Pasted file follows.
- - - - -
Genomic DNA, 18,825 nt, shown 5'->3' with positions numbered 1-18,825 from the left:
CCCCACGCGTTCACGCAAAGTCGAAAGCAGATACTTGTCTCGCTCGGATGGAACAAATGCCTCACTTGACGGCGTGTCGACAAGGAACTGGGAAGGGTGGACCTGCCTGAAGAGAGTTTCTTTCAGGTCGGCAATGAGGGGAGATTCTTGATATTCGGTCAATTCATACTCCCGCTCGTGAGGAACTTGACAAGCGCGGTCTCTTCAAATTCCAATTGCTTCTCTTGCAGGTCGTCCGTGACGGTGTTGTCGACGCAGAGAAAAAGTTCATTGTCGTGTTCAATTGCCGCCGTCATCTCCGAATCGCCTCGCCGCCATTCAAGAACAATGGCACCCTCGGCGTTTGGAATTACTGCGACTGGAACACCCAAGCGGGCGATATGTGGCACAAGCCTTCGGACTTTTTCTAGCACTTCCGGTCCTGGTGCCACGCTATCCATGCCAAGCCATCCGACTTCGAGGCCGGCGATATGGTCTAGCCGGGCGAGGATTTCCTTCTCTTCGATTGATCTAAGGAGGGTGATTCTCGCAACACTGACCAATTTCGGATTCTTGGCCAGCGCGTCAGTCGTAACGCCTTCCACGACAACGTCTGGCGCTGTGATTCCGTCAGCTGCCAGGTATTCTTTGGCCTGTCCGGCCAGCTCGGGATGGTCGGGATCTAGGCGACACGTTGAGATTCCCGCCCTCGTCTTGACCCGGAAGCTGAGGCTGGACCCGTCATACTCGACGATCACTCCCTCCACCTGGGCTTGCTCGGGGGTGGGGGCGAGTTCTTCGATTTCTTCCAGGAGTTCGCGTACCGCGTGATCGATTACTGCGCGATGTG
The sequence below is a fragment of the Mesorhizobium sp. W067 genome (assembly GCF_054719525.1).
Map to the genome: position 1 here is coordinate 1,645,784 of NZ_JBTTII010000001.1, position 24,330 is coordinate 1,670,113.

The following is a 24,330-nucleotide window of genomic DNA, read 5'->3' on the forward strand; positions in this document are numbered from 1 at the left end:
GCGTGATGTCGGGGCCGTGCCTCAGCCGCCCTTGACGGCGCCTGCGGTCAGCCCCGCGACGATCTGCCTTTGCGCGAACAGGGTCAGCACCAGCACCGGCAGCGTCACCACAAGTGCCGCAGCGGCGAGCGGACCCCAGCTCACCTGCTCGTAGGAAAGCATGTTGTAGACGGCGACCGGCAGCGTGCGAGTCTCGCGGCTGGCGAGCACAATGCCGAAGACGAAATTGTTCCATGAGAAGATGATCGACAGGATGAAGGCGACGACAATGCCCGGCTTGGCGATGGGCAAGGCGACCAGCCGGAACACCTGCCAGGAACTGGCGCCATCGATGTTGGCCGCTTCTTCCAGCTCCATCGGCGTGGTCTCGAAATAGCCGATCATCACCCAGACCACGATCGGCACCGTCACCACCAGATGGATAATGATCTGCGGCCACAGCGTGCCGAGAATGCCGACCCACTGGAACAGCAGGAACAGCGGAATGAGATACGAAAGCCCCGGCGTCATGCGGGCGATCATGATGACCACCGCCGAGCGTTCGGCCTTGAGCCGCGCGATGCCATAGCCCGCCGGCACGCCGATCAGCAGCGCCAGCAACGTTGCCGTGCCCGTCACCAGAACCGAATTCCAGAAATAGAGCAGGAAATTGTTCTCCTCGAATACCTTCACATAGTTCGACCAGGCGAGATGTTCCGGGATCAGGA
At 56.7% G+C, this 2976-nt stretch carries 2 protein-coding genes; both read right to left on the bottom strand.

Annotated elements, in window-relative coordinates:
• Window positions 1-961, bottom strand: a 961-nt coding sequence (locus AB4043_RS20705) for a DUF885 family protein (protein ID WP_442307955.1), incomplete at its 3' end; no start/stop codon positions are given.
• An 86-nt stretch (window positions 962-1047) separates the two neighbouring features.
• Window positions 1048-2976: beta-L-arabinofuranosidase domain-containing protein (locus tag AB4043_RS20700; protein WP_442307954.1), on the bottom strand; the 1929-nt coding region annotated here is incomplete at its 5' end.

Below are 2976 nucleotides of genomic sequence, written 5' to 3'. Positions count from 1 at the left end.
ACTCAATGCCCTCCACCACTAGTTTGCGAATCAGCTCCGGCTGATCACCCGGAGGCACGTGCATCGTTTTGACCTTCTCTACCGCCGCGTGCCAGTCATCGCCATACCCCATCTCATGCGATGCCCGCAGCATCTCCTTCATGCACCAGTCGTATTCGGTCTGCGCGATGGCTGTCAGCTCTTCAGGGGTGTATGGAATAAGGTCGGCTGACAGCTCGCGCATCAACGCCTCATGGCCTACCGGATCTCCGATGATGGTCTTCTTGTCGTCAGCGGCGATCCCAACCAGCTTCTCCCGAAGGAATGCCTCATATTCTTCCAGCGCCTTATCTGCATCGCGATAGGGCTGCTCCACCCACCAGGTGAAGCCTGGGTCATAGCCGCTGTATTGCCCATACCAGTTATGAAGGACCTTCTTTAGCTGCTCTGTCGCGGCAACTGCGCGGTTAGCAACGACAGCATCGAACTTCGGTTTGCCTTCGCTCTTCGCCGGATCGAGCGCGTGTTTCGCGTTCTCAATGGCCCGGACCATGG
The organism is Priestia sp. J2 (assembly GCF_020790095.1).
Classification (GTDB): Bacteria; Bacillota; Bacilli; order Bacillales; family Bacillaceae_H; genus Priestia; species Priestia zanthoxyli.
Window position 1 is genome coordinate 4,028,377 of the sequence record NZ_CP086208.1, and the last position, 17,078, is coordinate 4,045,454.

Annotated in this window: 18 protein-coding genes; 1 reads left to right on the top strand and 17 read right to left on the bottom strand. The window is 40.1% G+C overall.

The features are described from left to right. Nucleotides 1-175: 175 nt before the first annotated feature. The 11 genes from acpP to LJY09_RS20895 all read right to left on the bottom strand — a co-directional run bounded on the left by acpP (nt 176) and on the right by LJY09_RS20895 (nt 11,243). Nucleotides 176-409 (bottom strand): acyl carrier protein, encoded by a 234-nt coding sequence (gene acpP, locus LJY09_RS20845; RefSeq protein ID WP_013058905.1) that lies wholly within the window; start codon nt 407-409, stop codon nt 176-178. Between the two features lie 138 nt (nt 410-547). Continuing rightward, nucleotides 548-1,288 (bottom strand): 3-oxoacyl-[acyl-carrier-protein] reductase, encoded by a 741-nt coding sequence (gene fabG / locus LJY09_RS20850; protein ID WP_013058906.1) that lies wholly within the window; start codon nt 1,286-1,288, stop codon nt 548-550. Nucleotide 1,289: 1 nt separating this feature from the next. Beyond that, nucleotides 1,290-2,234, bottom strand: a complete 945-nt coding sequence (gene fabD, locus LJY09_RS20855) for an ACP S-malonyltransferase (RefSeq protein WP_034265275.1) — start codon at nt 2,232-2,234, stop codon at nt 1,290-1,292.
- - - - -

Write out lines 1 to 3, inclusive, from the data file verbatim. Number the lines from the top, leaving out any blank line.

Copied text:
Genomic DNA, 18,825 nt, shown 5'->3' with positions numbered 1-18,825 from the left:
CCCCACGCGTTCACGCAAAGTCGAAAGCAGATACTTGTCTCGCTCGGATGGAACAAATGCCTCACTTGACGGCGTGTCGACAAGGAACTGGGAAGGGTGGACCTGCCTGAAGAGAGTTTCTTTCAGGTCGGCAATGAGGGGAGATTCTTGATATTCGGTCAATTCATACTCCCGCTCGTGAGGAACTTGACAAGCGCGGTCTCTTCAAATTCCAATTGCTTCTCTTGCAGGTCGTCCGTGACGGTGTTGTCGACGCAGAGAAAAAGTTCATTGTCGTGTTCAATTGCCGCCGTCATCTCCGAATCGCCTCGCCGCCATTCAAGAACAATGGCACCCTCGGCGTTTGGAATTACTGCGACTGGAACACCCAAGCGGGCGATATGTGGCACAAGCCTTCGGACTTTTTCTAGCACTTCCGGTCCTGGTGCCACGCTATCCATGCCAAGCCATCCGACTTCGAGGCCGGCGATATGGTCTAGCCGGGCGAGGATTTCCTTCTCTTCGATTGATCTAAGGAGGGTGATTCTCGCAACACTGACCAATTTCGGATTCTTGGCCAGCGCGTCAGTCGTAACGCCTTCCACGACAACGTCTGGCGCTGTGATTCCGTCAGCTGCCAGGTATTCTTTGGCCTGTCCGGCCAGCTCGGGATGGTCGGGATCTAGGCGACACGTTGAGATTCCCGCCCTCGTCTTGACCCGGAAGCTGAGGCTGGACCCGTCATACTCGACGATCACTCCCTCCACCTGGGCTTGCTCGGGGGTGGGGGCGAGTTCTTCGATTTCTTCCAGGAGTTCGCGTACCGCGTGATCGATTACTGCGCGATGTG
The sequence below is a fragment of the Mesorhizobium sp. W067 genome (assembly GCF_054719525.1).